FLRA INVITES CUSTOMER INPUT ON PROPOSED REGULATION CHANGES

 

FLRA NEWS


FEDERAL LABOR RELATIONS AUTHORITY · WASHINGTON, DC · 20424

May 31, 1996 · PR 110-96
Contact: Helenann Hirsch
202-482-6500

FLRA INVITES CUSTOMER INPUT ON PROPOSED REGULATION CHANGES

The Federal Labor Relations Authority today announced that it was publishing two Federal Register Notices asking for customer input on a series of proposed procedural changes aimed at providing easier access to FLRA services and making its regulations more user-friendly.

The Federal Service Impasses Panel

The Federal Service Impasses Panel is proposing revamped regulations and seeking customer comments about the:

  • use of fax filing and private delivery services;
  • authority of private arbitrators to address duty-to-bargain questions;
  • range of options available to the Panel to resolve an impasse;
  • prompt approval of joint requests for binding arbitration;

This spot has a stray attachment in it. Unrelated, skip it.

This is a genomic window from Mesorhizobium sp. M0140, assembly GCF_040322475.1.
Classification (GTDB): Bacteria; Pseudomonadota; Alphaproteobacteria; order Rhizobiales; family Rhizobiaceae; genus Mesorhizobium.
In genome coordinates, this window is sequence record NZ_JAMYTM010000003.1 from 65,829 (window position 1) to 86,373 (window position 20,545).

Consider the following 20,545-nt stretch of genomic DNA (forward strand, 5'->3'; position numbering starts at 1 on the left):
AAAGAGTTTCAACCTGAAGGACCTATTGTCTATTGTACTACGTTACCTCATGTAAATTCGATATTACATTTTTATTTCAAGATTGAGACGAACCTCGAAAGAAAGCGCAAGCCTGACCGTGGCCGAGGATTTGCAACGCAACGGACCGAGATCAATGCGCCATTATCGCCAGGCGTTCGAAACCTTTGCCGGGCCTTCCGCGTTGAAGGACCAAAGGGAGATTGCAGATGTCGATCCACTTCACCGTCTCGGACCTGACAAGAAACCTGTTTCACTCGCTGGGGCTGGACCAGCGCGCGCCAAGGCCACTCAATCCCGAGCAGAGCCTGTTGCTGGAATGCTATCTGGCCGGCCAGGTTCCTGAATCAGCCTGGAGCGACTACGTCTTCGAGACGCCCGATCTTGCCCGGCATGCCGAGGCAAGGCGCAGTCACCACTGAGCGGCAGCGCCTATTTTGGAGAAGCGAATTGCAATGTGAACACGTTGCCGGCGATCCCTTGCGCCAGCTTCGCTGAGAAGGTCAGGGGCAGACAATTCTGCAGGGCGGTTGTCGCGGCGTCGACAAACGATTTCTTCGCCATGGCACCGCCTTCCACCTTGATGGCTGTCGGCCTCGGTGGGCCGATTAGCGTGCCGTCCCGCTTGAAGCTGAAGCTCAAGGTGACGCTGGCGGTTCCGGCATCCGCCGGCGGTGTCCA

• requirements for terminating or establishing flexible and compressed work schedules; and
  • availability of subpoenas in Panel proceedings.

For further information about the Panel’s proposed regulations, contact Linda Lafferty, Executive Director, (202) 482-6670.

The Authority and the Office of the General Counsel

The FLRA is also considering other regulation changes, seeking customer input on a range of questions about:

  • fax filings and service of documents on the parties and with the Authority, the Office of Administrative Law Judges, the General Counsel, and the Regional Directors;
  • the use of private delivery services.

For further information about these issues, contact James Adams, Acting Director, Case Control Office, (202) 482-6540.

Written comments for both notices, which will be published in the June 5, 1996 Federal Register, must be received by the close of business on July 5, 1996.

The Federal Labor Relations Authority is an independent agency that administers the labor-management relations program for over 1.9 million federal employees worldwide, over 1.3 million of whom are exclusively represented in more than 2,200 bargaining units. The FLRA fulfills its mission through three major operational components: the Authority -- the three-member quasi-judicial component, which also includes the Office of Administrative Law Judges; the Office of General Counsel -- the independent investigative and prosecutorial component, which includes the Regional Directors; and the Federal Service Impasses Panel -- the independent panel that resolves negotiation impasses.

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